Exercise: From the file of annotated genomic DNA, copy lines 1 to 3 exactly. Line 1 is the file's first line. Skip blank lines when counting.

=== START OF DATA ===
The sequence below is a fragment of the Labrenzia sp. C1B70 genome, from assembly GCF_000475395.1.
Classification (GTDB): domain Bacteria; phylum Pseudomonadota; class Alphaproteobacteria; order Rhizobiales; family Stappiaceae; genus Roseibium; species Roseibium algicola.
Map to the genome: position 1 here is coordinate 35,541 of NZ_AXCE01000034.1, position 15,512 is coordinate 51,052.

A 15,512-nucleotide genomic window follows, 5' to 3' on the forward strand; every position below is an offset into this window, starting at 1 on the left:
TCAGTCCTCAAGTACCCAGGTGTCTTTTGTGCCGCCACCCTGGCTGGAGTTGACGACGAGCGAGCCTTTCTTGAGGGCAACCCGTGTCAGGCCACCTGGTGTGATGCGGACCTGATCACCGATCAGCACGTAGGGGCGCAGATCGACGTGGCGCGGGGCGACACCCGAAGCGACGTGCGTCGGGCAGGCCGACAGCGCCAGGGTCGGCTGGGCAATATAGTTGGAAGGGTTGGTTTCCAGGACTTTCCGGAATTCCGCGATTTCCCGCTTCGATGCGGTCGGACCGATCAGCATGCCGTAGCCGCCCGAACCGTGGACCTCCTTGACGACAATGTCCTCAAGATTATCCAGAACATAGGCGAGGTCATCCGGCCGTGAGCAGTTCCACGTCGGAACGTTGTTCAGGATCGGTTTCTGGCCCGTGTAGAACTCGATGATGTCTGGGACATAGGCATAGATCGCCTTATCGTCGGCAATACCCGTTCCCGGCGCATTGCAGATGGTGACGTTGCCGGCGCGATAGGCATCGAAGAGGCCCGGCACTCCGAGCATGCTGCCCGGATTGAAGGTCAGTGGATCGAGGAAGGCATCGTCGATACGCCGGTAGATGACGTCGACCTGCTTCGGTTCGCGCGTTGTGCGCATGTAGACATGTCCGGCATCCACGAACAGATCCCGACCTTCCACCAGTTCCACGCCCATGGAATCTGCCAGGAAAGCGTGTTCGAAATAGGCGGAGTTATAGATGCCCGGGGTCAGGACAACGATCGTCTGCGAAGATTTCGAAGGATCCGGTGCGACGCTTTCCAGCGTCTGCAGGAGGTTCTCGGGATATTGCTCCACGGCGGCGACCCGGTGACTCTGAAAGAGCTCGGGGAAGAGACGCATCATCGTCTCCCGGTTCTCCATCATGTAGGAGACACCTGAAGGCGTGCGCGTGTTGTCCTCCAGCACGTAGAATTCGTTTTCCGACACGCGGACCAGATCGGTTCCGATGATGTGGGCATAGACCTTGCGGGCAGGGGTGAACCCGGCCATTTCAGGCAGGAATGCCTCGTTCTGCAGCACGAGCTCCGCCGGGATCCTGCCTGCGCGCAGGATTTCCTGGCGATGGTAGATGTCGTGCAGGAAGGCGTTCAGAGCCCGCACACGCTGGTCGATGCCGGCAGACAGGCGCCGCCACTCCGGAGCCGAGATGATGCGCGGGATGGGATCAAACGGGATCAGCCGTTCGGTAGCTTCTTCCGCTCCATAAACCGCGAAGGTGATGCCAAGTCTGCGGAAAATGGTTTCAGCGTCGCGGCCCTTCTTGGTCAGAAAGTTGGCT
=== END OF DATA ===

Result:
The sequence below is a fragment of the Labrenzia sp. C1B70 genome, from assembly GCF_000475395.1.
Classification (GTDB): domain Bacteria; phylum Pseudomonadota; class Alphaproteobacteria; order Rhizobiales; family Stappiaceae; genus Roseibium; species Roseibium algicola.
Map to the genome: position 1 here is coordinate 35,541 of NZ_AXCE01000034.1, position 15,512 is coordinate 51,052.